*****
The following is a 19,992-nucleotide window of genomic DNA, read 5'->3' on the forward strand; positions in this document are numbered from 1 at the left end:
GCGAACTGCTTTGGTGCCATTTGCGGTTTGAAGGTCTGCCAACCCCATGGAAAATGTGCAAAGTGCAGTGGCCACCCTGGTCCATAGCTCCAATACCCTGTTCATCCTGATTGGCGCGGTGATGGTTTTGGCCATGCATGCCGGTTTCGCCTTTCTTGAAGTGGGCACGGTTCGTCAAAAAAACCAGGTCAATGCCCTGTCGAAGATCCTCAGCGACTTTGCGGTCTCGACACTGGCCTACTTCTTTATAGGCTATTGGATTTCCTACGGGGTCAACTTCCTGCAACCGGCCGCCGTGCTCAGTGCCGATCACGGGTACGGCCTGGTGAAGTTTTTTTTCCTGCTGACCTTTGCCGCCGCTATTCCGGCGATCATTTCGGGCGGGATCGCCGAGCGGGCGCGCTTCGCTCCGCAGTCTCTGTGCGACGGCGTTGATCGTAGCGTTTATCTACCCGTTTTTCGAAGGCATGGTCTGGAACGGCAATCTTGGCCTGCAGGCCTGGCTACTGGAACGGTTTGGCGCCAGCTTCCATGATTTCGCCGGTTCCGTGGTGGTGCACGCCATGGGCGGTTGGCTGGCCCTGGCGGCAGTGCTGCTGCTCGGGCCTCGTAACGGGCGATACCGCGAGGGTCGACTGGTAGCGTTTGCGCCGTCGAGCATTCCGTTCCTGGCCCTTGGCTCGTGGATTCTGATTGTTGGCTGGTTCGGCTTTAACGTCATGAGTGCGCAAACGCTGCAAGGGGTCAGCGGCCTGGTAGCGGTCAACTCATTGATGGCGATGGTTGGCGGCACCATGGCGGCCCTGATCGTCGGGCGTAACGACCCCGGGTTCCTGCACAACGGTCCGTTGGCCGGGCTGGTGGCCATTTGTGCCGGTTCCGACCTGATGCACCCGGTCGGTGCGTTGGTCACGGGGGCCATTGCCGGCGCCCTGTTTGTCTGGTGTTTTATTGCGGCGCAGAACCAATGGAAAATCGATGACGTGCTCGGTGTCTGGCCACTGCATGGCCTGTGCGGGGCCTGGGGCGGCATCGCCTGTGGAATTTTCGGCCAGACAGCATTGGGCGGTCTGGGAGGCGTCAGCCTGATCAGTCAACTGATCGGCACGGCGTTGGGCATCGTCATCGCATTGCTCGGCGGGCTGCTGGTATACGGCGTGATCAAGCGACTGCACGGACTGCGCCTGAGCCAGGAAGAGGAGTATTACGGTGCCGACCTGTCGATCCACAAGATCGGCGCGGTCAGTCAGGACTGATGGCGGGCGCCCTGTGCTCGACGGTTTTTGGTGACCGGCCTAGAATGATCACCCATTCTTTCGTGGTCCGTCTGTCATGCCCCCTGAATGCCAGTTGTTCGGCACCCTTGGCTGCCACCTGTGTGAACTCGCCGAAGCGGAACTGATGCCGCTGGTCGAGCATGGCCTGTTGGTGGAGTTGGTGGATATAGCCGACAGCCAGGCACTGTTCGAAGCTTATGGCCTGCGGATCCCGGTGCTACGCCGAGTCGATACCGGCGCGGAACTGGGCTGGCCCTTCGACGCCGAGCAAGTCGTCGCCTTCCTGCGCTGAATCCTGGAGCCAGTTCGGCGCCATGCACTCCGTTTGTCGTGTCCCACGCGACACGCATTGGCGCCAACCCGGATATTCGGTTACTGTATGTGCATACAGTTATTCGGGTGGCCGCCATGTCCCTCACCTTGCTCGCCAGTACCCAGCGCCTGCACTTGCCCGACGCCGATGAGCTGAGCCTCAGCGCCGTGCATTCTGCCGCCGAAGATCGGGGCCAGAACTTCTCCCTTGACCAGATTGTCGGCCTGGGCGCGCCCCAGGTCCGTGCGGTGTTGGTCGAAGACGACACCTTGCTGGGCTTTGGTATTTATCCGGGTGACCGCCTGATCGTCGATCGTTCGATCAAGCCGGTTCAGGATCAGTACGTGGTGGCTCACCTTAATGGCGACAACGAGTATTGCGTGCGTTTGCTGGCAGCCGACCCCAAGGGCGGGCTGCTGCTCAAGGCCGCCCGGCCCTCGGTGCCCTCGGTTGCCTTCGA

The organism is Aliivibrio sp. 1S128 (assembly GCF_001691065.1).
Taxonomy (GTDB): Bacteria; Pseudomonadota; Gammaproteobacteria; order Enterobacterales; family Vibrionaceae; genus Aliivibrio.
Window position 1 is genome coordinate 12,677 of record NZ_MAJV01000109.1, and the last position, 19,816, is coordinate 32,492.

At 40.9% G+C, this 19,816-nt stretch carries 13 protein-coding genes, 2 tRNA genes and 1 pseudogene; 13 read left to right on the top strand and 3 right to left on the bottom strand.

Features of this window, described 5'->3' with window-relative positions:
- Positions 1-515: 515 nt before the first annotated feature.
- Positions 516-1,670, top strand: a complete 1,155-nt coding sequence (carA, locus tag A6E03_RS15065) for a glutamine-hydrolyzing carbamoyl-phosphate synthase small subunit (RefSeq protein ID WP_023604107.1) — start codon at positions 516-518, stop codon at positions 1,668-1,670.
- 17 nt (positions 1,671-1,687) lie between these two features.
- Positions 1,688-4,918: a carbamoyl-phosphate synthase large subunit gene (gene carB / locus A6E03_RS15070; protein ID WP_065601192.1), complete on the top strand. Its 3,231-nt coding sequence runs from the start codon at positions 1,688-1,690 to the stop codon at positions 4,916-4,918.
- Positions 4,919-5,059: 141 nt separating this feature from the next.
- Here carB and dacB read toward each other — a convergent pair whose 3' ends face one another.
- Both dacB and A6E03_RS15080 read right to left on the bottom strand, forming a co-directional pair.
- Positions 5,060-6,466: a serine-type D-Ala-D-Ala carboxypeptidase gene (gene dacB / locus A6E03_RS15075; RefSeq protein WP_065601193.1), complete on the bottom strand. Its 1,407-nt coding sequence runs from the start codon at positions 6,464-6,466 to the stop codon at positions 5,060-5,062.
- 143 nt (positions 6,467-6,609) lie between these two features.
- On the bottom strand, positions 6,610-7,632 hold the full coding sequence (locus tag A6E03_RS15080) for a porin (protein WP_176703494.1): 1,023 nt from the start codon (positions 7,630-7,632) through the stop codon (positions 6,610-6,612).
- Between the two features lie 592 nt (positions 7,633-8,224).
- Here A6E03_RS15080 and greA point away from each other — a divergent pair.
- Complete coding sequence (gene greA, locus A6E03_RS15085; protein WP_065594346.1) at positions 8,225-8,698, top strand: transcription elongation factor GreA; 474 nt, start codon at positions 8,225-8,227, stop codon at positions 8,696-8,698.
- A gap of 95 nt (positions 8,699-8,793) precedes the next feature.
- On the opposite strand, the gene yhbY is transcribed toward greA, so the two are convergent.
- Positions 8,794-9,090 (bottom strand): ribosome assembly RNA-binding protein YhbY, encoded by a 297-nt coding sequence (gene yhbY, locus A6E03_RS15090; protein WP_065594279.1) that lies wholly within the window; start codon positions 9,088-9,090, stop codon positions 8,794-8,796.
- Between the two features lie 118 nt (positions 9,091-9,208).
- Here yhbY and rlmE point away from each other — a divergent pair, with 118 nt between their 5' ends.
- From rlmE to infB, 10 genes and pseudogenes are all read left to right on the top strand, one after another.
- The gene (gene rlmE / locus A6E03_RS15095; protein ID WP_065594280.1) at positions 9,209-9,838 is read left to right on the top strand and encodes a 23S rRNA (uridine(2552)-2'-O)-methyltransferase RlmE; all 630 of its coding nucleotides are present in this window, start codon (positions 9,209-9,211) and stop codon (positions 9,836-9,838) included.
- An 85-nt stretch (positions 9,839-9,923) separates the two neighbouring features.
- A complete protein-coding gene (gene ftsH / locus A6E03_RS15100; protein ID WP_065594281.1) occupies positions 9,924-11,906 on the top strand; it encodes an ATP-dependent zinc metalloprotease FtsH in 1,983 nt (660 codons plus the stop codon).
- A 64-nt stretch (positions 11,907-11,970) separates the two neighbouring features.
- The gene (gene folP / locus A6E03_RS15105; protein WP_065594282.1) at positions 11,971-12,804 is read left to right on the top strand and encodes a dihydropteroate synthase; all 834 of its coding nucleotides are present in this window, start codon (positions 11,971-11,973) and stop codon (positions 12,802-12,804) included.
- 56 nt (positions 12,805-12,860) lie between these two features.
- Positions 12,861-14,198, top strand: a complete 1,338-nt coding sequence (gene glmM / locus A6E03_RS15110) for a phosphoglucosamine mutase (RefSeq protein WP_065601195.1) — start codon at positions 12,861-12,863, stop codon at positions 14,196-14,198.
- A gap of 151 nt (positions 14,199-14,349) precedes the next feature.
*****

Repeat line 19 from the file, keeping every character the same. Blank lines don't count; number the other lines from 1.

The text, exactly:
- Here A6E03_RS15080 and greA point away from each other — a divergent pair.